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With more than 50 non-fiction books and numerous magazine articles to his credit, Allen Wyatt is an internationally recognized author. He is president of Sharon Parq Associates, a computer and publishing services company.
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Please Note: This article is written for users of the following Microsoft Word versions: 97, 2000, 2002, and 2003. If you are using a later version (Word 2007 or later), this tip may not work for you. For a version of this tip written specifically for later versions of Word, click here: Jumping to the Top of a Page.
Word doesn't have a built-in command to jump to the top of the current (or next) page. Instead, Word expects you to use the Go To command to make those sort of jumps. (Just press F5, select Page, then click on Next or Previous.) If you need to jump to the top of the current page quite often, this approach can quickly become tedious. Sounds like a perfect opportunity to use a macro!
The following macro jumps to the top of the current page:
Sub TopOfThisPage() Selection.GoTo What:=wdGoToBookmark, Name:="\Page" Selection.MoveLeft Unit:=wdCharacter, Count:=1 End Sub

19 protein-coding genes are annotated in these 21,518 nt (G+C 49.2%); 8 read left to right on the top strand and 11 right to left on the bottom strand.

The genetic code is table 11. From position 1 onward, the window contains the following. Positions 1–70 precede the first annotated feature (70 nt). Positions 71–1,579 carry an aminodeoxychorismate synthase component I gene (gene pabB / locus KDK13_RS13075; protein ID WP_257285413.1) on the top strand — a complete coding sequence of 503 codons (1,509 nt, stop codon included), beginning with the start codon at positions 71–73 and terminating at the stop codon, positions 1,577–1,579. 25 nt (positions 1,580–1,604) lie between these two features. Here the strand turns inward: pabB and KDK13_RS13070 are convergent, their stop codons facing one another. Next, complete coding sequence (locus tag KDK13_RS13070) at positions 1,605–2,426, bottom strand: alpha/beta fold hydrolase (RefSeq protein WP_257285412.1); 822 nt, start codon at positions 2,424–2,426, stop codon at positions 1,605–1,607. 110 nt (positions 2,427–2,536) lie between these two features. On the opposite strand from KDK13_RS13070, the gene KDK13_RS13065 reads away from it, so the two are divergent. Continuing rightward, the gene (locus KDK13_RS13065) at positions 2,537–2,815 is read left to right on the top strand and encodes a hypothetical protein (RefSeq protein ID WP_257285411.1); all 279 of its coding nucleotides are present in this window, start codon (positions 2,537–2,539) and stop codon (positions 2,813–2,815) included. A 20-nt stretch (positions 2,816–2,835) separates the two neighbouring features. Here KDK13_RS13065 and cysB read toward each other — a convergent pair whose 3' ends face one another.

If you want to go to the top of the next page, simply change the MoveLeft method to the MoveRight method. The macro relies on the use of the \Page bookmark, which is built-in to Word.
Once the macro is created, you can assign it to a keyboard shortcut or design a toolbar button to utilize it.
WordTips is your source for cost-effective Microsoft Word training. (Microsoft Word is the most popular word processing software in the world.) This tip (742) applies to Microsoft Word 97, 2000, 2002, and 2003. You can find a version of this tip for the ribbon interface of Word (Word 2007 and later) here: Jumping to the Top of a Page.
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